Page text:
In this blog series on the six stages to successful population health management, we have explored Acquisition, AggregationAccess and Adoption. This blog post discusses how Analytics allow health care providers to harness the transformative power of data. 

Population data analytics give us the insights we need to transform the way we deliver patient care. They enable us to prioritize at-risk groups of patients, predict outcomes, increase efficiency and coordination in care delivery and get ahead of ever-increasing regulatory requirements. To achieve all the potential benefits, analytics solutions are best established on the high quality, connected infrastructure that we have been discussing in this blog series.

To uncover actionable insights into our population’s health,  the technology infrastructure needs to effectively aggregate, normalize and store data in a central repository that also ensures very high quality privacy and security controls. This data should be compiled as close to real-time as possible so that insights garnered have the greatest value when accessed by care providers.

Organizations should evaluate available data sources  from multiple perspectives before including them in their central repositories. In particular, does the new data source contain comprehensive, high quality data that will contribute to enhanced understanding of the population, calculation of risk levels and point to where there are gaps in current care delivery?

Alberta Embraces the Power of Data

Alberta is home to Orion Health’s largest HIE implementation in North America, known as Netcare. Netcare integrates data from over 120 high quality data sources housed across the province. In fact, it’s frequently used as a best case example to other healthcare organizations across the globe seeking to integrate clinical information systems. Alberta’s Netcare system was created to address the initial situation where siloed clinical information systems sequestered clinical data into disparate systems, including multiple EMRs, documentation, lab and pharmacy systems. The system is used intensively across the province by a large majority of clinicians and providers in Alberta.

Building on the very strong Netcare foundation, Alberta created a seamless bi-directional information exchange with appropriate access to a range of chronic disease management programs for providers interested in improving their care of patients with chronic diseases. The enhanced exchange enables providers to send and receive updates and tasks for their patients on a range of chronic disease management programs.  

Additionally, providers are able to access analytics dashboards that display their panel of patients sorted according to each patient’s level of disease or risk severity.  This approach successfully lowered population risk by enabling the evidence-derived targeting of patients most likely to benefit from interventions, combined with tracking and resolution of gaps in care across the population.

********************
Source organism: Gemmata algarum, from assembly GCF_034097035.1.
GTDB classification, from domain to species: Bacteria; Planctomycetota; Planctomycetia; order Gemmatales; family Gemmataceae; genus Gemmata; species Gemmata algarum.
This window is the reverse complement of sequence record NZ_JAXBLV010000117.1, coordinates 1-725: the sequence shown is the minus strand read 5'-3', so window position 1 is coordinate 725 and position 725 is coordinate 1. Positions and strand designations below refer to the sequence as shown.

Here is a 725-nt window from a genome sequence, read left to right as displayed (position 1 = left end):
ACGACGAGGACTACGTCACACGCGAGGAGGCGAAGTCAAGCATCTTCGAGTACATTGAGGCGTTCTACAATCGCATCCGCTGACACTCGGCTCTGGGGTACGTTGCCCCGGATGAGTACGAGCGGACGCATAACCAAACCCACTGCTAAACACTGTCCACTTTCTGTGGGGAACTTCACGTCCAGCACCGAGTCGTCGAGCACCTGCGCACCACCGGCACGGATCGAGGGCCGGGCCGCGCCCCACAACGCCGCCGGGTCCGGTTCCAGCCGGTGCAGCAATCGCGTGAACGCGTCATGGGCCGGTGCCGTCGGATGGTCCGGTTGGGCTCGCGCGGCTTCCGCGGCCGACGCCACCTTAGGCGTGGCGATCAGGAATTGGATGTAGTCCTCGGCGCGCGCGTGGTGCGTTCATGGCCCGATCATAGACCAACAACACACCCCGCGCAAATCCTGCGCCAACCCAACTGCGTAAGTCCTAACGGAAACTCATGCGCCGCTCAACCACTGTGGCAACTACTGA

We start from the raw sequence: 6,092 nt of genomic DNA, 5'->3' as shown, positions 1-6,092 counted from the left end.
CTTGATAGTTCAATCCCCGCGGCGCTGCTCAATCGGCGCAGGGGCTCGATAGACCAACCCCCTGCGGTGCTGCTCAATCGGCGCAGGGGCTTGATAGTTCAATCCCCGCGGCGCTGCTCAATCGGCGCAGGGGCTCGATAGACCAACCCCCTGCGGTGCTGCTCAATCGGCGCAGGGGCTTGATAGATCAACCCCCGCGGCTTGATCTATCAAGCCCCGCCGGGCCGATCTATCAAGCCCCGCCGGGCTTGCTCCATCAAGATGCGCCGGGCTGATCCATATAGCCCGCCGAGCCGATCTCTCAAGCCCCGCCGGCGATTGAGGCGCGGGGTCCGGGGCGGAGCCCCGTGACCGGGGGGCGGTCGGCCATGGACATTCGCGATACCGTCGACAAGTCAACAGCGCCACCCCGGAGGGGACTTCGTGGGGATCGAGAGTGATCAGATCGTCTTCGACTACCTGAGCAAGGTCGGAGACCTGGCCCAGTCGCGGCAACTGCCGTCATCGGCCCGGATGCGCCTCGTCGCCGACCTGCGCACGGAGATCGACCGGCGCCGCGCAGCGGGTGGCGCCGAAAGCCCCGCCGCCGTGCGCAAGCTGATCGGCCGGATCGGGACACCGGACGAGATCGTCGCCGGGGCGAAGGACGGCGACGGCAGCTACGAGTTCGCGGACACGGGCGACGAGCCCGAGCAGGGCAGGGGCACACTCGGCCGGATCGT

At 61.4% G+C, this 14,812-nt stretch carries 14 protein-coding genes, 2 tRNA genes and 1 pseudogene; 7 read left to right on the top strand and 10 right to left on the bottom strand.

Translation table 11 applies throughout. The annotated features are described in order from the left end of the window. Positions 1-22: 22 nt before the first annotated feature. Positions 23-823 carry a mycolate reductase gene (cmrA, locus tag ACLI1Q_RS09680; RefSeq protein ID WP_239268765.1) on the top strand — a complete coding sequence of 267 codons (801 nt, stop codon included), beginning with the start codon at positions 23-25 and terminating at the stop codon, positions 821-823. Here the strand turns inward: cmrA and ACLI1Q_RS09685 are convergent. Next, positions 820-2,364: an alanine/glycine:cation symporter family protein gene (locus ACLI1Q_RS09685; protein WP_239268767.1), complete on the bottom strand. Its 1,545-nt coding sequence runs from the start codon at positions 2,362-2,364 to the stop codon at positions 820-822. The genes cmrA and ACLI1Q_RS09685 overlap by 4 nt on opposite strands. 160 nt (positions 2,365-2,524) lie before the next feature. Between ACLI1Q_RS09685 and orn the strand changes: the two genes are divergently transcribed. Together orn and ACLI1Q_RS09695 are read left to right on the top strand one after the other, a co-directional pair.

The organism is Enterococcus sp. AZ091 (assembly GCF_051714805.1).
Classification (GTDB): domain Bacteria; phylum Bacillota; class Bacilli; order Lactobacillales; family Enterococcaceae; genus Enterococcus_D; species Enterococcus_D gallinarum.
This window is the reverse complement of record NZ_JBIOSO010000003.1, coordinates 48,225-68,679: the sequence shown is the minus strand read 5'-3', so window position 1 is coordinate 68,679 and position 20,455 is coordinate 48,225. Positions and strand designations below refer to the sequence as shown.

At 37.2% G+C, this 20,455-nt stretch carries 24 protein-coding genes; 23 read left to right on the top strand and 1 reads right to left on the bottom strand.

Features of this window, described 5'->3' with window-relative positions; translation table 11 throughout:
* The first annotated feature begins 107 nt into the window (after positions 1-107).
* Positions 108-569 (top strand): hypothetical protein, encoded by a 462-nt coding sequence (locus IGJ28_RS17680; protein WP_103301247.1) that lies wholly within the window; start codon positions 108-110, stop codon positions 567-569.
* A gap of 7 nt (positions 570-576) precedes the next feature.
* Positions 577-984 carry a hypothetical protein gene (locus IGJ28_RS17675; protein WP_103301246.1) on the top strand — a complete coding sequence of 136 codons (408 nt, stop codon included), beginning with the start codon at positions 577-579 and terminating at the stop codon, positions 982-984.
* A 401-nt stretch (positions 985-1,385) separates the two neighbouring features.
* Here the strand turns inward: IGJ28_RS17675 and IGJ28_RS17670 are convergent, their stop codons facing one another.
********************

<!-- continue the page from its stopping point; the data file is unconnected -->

Scottsdale Health Partners Uses Analytics to Improve Quality and Manage Cost

As part of the Obamacare initiatives in the USA, a large number of Accountable Care Organizations  (ACOs) were established, contracted with the Center For Medicare and Medicaid Services (CMS.) The contracts required clinical providers within the ACO to reduce their total spending on health care while demonstrating that quality of care was at least maintained and hopefully improved. The approach to improving quality was first to capture the quality related data which, at the time, was found in multiple data stores across the region, and store it in a central data repository (CDR). Analytics could then be applied to the data to identify (1) Current quality scores for a number of quality measures (2) determine the overall score for the ACO based on CMS determined algorithms (3) identify patients that are subject to gaps in care such as patients who are eligible for flu vaccination but have not had the vaccine (4) navigate from the quality measure to the individual patient record and (5) take action to address the patient’s care gaps.

The system has been in use since January 2016 providing reports on data gathered across the region since January 1st, 2015. The analytic measures will change each year as CMS identifies better quality measures, so it’s important that the software can easily be configured to handle the new quality reports as required. Because it’s reporting on a real time basis, patient gaps in care can be identified as early as possible, enabling the clinical teams to more efficiently and effectively target patients who need specific interventions. By the time the end of the year comes around, quality measures are much higher and the ACO can be very confident not only that it has done a great job throughout the year, but also that it has the data needed to prove the point.